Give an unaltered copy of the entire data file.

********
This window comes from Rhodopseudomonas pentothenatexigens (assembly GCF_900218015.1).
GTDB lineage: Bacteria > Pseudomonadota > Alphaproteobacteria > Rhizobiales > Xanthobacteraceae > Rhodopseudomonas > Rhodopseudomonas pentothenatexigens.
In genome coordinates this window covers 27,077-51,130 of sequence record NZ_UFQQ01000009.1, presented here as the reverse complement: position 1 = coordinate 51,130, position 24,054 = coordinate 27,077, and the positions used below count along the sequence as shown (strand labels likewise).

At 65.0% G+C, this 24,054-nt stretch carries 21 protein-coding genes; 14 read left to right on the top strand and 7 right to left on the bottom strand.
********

This window comes from Rhodopseudomonas pentothenatexigens (assembly GCF_900218015.1).
GTDB lineage: Bacteria > Pseudomonadota > Alphaproteobacteria > Rhizobiales > Xanthobacteraceae > Rhodopseudomonas > Rhodopseudomonas pentothenatexigens.
In genome coordinates this window covers 27,077-51,130 of sequence record NZ_UFQQ01000009.1, presented here as the reverse complement: position 1 = coordinate 51,130, position 24,054 = coordinate 27,077, and the positions used below count along the sequence as shown (strand labels likewise).

At 65.0% G+C, this 24,054-nt stretch carries 21 protein-coding genes; 14 read left to right on the top strand and 7 right to left on the bottom strand.